On a recent visit to a cinema in Bangkok, I was reminded of the dual role that movie theaters play in Thailand. One, of course, is to show films, local and foreign. The other is to reinforce in the audience a belief that their monarch serves as a unifying pillar in the Southeast Asian kingdom. That lesson plays out just before the main feature, when the screen in the darkened auditorium displays a message requesting the audience to stand as the strains of the king’s anthem fill the hall, accompanied by images of the king’s achievements….

The response of audiences — standing up for the anthem — was almost universal until the death of King Bhumibol Adulyadej in late 2016 ended a 70-year reign.

We think this is something of an overstatement. We recall that in the mid-1970s, when the royal stuff came on at the end of the film, many bolted for the exits to escape the hagiographic kitsch. By the late 1990s and early 2000s, audiences at movies and concerts often waited outside until the royal propaganda was finished and then rushed to their seats. But back to the story today:

But something quite different is now going on in cinemas….

[A]t Siam Paragon, a high-end mall in Bangkok’s upmarket shopping district…, [w]hen the familiar request to stand flashed across the screen to the strains of the royal anthem, only a middle-aged Thai couple stood up. The rest of the audience, which mostly consisted of younger Thais, sat impassively through the entire anthem as if it were perfectly normal.

… The display of silent defiance has gathered momentum in recent months; it has been noted by many Thais on social media and is discussed openly….

For the moment, the government appears at a loss on how to respond to this discreet but public challenge to the cinema reverence ritual. Prime Minister Prayuth Chan-ocha, the ex-army chief and former junta leader, has appealed to young people not to give in to peer pressure.

Yet, Thai cinemas have emerged as a new frontier for a generational zeitgeist. They have given a decisive answer to the question of whether or not to stand, something that seemed inconceivable just two years ago. From this perspective, Thai cinemas provide an inflection point in which the simple act of going to the movies becomes a political statement.

The royalist response to this anti-monarchism – or at least the rejection of the palace propaganda – is deepening. As they have for many years, it is the regime and the military are taking the lead.

Former red shirt, now paid turncoat, Seksakol/Suporn Atthawong, a vice minister attached to the Office of Prime Minister continues his boss’s conspiracy theory-inspired campaign against NGOs. Amnesty International is his main target. He claims – and it is a lie – that “NGOs that are supporting the three-hoof mob [he means the 3-finger salute] to destroy the country’s stability and abolish the royal institution…”. He means the monarchy.

He salivates over the AI target:

Amnesty International is an illicit organization that must be held accountable for its actions, and must be prosecuted to the fullest…. We should not give in to organizations that undermine national security.

Here, by national security, he means the monarchy. What did happen to his lese majeste charge? Oh, yes, he sold himself to the military rightists.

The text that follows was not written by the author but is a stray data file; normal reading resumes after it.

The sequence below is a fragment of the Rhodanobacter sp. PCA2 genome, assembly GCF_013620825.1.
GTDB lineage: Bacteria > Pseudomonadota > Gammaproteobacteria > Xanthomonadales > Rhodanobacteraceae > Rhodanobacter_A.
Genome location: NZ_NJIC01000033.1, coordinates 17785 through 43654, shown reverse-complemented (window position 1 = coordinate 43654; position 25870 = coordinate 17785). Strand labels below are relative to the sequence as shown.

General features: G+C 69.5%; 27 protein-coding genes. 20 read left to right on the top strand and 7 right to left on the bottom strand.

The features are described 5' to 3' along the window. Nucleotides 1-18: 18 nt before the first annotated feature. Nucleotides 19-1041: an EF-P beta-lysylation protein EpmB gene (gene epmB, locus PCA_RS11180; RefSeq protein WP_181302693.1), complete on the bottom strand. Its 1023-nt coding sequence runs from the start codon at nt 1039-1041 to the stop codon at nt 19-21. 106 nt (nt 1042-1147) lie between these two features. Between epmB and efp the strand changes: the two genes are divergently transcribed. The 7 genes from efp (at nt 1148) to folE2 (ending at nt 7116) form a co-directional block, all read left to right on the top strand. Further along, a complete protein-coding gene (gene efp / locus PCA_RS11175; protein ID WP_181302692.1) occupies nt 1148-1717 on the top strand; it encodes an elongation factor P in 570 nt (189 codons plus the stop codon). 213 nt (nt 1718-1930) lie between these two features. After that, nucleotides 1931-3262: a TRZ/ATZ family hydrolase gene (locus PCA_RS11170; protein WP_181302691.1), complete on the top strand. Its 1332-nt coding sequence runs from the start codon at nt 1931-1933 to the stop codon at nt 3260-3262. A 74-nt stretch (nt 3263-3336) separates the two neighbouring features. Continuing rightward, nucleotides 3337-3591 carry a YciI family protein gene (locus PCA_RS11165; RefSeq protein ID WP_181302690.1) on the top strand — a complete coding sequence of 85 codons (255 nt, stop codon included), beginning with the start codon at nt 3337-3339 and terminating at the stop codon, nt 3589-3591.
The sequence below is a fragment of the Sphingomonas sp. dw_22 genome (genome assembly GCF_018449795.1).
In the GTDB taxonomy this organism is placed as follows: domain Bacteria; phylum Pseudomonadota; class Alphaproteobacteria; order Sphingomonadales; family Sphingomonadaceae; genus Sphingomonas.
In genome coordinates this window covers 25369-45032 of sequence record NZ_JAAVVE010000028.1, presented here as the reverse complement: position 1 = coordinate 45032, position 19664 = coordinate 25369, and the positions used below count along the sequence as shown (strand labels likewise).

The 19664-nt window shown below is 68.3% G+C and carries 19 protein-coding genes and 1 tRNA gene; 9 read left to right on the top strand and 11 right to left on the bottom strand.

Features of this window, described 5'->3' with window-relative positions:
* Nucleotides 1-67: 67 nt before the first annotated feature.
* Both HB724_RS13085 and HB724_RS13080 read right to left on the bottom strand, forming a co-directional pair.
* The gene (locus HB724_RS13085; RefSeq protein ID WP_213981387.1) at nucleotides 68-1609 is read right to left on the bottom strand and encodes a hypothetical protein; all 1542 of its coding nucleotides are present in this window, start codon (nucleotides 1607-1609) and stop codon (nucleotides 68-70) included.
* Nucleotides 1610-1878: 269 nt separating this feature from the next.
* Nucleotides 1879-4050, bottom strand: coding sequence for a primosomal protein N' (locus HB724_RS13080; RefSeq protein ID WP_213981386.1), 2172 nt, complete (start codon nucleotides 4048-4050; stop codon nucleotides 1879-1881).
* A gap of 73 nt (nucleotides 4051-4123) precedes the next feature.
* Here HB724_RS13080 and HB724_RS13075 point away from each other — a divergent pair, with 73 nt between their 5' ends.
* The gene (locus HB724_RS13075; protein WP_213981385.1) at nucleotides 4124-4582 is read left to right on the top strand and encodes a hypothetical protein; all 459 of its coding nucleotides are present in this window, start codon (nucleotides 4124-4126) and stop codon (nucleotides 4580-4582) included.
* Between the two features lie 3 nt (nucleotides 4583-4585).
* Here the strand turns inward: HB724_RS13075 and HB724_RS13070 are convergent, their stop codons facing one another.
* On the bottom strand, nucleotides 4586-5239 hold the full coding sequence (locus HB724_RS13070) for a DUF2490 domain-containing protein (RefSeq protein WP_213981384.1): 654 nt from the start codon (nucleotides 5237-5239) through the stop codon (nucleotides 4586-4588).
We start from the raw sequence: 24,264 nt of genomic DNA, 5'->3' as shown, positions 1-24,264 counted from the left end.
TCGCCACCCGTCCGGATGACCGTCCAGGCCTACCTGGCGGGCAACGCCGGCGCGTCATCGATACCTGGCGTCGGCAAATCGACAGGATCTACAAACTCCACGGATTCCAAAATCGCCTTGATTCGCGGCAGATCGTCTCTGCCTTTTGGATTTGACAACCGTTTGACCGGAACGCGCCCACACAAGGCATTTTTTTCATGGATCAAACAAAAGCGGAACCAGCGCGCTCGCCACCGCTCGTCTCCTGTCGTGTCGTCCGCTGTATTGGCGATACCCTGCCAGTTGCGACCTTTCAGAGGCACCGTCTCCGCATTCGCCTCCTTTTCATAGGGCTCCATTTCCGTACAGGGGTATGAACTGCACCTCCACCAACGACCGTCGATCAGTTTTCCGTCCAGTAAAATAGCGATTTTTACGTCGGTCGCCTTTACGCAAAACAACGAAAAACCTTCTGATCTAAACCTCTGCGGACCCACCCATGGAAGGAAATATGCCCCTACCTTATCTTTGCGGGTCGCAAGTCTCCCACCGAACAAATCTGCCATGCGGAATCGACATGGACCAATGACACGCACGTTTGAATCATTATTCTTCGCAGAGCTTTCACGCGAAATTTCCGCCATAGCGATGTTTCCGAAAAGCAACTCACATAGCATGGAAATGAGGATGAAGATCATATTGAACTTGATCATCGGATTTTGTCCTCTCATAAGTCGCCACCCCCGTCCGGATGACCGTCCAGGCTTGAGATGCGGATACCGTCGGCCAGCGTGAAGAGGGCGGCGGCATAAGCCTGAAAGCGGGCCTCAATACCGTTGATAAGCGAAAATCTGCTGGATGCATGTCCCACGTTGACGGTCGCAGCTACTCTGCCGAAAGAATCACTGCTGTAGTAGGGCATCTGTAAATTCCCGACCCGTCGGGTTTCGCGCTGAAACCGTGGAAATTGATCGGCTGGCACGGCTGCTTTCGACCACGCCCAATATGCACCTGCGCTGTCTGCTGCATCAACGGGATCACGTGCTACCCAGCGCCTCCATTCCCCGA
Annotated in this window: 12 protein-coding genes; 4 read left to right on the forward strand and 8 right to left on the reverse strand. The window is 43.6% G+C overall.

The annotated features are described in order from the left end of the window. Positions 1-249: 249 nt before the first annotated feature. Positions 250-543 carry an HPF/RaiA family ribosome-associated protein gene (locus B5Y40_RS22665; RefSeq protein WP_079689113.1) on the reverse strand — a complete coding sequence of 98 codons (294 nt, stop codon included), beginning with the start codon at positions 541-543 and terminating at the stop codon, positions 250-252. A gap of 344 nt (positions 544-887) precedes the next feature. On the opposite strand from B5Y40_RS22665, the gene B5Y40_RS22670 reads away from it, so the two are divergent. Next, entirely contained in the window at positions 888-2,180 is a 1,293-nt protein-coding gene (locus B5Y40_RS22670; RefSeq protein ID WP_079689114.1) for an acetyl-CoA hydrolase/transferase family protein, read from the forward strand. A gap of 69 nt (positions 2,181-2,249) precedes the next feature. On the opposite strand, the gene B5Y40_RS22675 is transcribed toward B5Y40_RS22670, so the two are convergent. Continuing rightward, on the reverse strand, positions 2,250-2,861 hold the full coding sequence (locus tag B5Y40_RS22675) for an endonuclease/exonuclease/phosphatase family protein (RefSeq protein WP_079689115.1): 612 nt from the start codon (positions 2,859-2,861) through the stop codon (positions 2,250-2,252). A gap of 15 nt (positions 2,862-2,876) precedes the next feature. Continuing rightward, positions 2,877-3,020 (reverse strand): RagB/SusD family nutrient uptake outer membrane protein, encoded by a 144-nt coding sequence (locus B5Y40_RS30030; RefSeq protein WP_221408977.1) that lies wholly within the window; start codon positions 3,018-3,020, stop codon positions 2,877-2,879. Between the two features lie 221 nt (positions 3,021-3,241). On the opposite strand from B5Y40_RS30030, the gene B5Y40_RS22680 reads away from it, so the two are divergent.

As in so many other places struggling with authoritarianism,

Seksakol’s gambit is typical of Thai ultra-royalist fringe politics. But as his position in the prime minister’s office attests, the fringe has migrated gradually to the center and the top of the Thai governing establishment since the military coup led by Prayut 2014. Facing a legitimacy deficit, Prayut’s current military-backed administration (direct military rule technically ended with the holding of a flawed election in 2019) has relied heavily on the blunt force of Thailand’s controversial lese majeste law, which outlaws any critical comment about the king or the monarchy, to silence critics and quash protests.

The regime is planning to stay. Forget all of the parliamentary realigning. This is about maintaining the political status quo well into the future through another rigged election. And just to help it along, the regime has extended its state of emergency. Thailand has been under this kind of draconian control for most of the period since the 2014 coup. This situation allows the military, police, ISOC and the judiciary to keep a lid on anti-royalism.

How it deals with the more passive rejection of the monarchy and the regime requires more propaganda, more surveillance and more repression. It means keeping Thailand in its past and rejecting the future. All in the name of the monarchy.





Repression for the royals

6 01 2022

Widespread anti-monarchism means the regime is deeply concerned.

So worried are the authorities that their twentieth century operational procedures for “protecting the royals are changing.

Prachatai reports that, after several protests against royals and a recent security breach, local cops are being forced to micro-manage every royal outing. In the past, King Vajiralongkorn has been vicious in dealing with officials he sees as having failed him.

In a backwater in Buriram, “a 17 year old student activist, was summoned to the Nong Ki police station … on 3 January to sign a paper affirming that he would not interfere with an upcoming royal procession of Princess Sirindhorn on 5 January.”

An AP Photo

The dumpy princess – always officially declared popular – “was planning to visit two Border Patrol Police Schools in the Lahansai and Pakham Districts on 5 January.  En route, the royal procession was scheduled to pass through Nong Ki District.”

Panicked, the local cops sprang into action. The young activist, Kantapat, says he wasn’t planning anything, but “received a phone call from a police officer on 2 January asking him not to stage any activity on 5 January.” He was called to the police station and forced “to sign a daily record and allow police to confirm his whereabouts via telephone at least twice a day during 3-5 January period.”

Plainclothes police reportedly followed and watched him at his home and at school.

The local cops have been harrassing Kantapat for a couple  of years, and they were clearly spooked by the royal visit and the possibility of face-losing protest.

The report notes that “[p]olice monitoring of activists in advance of royal visits has been frequent since the 2014 coup.” In recent days, this form of political repression has increased.